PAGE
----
Site monitoring is another activity conducted by volunteers from the community. This includes biodiversity and common bird monitoring. Data collected from these citizen science-led initiatives is used to determine the status, threats and responses at the site. The communities also engage in forest restoration activities, that not only serve to protect the environment but also improve the livelihoods of people who are dependent on the forest.

On the livelihood front, nature-based enterprises such as butterfly farming and beekeeping are being promoted to reduce pressure on the forest for sustenance. Agro-forestry is also being adopted as a livelihood option with ecological as well as economic values. Community groups have established tree nursery and donated tens of thousands of seedlings for planting in the forest while also planting some in their individual farms.

Much as there is good news to write home about, Arabuko-Sokoke Forest still faces a myriad of threats ranging from illegal harvesting of forest products such as building poles to the poaching of wild animals. This is happening despite massive investment in awareness creation against such practices, promotion of alternative livelihoods and improved forest governance. High demand for illegally sourced forest products and perceived limited access to PFM gains are some of the reasons behind the destructive activities.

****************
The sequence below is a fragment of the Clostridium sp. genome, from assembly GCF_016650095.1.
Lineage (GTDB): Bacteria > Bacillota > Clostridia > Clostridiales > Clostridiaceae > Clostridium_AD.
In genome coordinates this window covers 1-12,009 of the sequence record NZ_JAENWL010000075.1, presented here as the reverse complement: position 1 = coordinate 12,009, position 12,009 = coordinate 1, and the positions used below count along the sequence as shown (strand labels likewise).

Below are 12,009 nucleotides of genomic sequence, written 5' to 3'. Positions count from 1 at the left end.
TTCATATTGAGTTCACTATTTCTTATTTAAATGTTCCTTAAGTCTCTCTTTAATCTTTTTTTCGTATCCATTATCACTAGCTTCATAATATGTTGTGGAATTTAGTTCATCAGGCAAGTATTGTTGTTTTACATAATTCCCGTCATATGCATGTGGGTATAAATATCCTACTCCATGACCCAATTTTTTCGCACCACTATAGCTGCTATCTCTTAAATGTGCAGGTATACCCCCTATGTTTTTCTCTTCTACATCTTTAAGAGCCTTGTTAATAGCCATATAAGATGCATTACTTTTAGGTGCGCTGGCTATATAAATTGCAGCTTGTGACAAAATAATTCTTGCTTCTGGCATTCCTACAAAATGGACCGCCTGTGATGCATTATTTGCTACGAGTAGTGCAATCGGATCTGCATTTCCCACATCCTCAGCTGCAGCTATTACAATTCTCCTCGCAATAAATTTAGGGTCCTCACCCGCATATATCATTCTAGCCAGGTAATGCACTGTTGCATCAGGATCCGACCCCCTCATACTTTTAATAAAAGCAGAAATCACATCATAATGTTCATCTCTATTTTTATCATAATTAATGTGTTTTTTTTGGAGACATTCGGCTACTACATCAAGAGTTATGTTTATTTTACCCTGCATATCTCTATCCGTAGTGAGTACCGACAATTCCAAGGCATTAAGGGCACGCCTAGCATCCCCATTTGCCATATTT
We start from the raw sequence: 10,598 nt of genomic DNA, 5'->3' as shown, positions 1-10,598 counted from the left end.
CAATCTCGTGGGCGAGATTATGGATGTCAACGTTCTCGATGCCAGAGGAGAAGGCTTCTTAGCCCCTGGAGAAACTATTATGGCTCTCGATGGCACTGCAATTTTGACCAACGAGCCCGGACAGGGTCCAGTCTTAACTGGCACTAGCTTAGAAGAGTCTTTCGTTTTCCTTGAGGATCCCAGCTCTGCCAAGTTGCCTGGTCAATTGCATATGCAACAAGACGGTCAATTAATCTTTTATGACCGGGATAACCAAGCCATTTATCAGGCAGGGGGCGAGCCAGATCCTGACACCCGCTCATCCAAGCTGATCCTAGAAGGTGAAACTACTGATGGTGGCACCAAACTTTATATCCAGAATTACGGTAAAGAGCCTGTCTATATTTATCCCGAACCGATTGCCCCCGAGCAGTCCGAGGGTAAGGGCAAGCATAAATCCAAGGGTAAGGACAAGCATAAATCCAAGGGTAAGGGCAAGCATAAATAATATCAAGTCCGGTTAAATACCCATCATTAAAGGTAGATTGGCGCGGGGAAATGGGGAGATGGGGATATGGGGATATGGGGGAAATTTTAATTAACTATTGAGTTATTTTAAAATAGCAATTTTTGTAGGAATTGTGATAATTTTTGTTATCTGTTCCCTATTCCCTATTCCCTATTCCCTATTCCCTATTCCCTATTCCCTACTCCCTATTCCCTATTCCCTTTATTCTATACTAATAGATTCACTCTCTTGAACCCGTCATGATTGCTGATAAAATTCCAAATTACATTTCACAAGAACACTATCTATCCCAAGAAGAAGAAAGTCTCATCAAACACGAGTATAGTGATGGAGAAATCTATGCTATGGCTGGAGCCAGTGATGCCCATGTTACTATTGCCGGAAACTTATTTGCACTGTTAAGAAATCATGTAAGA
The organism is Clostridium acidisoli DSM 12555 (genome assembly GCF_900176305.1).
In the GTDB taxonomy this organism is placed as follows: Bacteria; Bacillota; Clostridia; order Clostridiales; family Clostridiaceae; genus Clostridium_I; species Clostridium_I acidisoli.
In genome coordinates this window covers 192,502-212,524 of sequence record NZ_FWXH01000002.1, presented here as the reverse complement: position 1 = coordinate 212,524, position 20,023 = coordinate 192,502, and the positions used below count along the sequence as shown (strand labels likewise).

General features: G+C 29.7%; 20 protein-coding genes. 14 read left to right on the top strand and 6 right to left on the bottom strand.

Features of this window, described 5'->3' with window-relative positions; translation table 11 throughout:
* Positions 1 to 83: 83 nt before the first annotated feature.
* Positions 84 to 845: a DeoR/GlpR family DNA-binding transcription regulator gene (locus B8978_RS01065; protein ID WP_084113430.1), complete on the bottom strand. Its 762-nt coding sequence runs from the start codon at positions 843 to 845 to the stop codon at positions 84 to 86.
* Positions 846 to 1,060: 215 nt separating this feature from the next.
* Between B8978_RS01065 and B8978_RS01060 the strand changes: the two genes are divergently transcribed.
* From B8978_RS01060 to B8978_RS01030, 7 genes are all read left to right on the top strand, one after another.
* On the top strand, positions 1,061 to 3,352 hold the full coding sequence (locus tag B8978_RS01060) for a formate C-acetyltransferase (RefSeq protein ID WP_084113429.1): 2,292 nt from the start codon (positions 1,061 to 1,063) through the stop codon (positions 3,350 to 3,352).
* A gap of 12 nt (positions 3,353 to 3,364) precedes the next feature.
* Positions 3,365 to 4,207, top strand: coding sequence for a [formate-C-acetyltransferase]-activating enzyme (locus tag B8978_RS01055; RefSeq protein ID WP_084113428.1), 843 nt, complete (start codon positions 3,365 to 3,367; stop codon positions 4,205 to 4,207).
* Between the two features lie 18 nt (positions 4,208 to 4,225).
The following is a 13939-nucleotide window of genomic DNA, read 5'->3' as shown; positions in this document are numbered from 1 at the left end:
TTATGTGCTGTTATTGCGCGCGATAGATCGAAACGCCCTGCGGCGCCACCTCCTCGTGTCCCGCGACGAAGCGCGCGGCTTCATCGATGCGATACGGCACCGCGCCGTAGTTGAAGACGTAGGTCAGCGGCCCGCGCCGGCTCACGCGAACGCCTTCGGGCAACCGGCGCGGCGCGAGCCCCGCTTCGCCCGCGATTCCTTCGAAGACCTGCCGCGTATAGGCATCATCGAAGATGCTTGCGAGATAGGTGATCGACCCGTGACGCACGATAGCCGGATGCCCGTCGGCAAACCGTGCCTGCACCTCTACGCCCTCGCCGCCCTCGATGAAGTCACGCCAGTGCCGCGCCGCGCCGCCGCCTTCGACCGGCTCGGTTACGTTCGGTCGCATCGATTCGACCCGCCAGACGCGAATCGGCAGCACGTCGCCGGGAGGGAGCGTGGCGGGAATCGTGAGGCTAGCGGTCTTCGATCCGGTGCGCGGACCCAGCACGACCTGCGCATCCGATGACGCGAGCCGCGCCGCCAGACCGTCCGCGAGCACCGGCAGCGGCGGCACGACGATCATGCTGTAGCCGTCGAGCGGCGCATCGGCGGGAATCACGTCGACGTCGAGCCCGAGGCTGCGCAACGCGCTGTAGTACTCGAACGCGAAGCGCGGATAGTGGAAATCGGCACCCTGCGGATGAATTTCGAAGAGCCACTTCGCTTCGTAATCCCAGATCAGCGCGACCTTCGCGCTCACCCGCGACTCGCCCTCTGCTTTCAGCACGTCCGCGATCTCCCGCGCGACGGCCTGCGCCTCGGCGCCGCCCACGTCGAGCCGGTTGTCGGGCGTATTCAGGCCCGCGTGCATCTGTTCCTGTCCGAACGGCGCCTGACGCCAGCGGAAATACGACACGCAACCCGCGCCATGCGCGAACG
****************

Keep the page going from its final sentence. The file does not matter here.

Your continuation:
As we continue to celebrate the Arabuko-Sokoke Forest PFM milestones, there is a need to critically review the extent of its reach and benefits to the target population. As much as it has been demonstrated that communities derive ecosystem benefits from the forest, these benefits may not be obvious to all, or may not be deemed sufficient. Since Arabuko-Sokoke is a conservation forest, communities do not have the opportunity to grow crops around tree plantations, which is available under the Plantation Establishment and Livelihood Improvement Scheme (PELIS).

PFM in Arabuko-Sokoke could be more successful if more households were included. Forest adjacent communities also need to be encouraged to tap into unexploited opportunities, such as the presence of wildlife in the forest, to position Arabuko-Sokoke as a tourist attraction. This will broaden revenue streams for the communities as they engage in ecotourism ventures.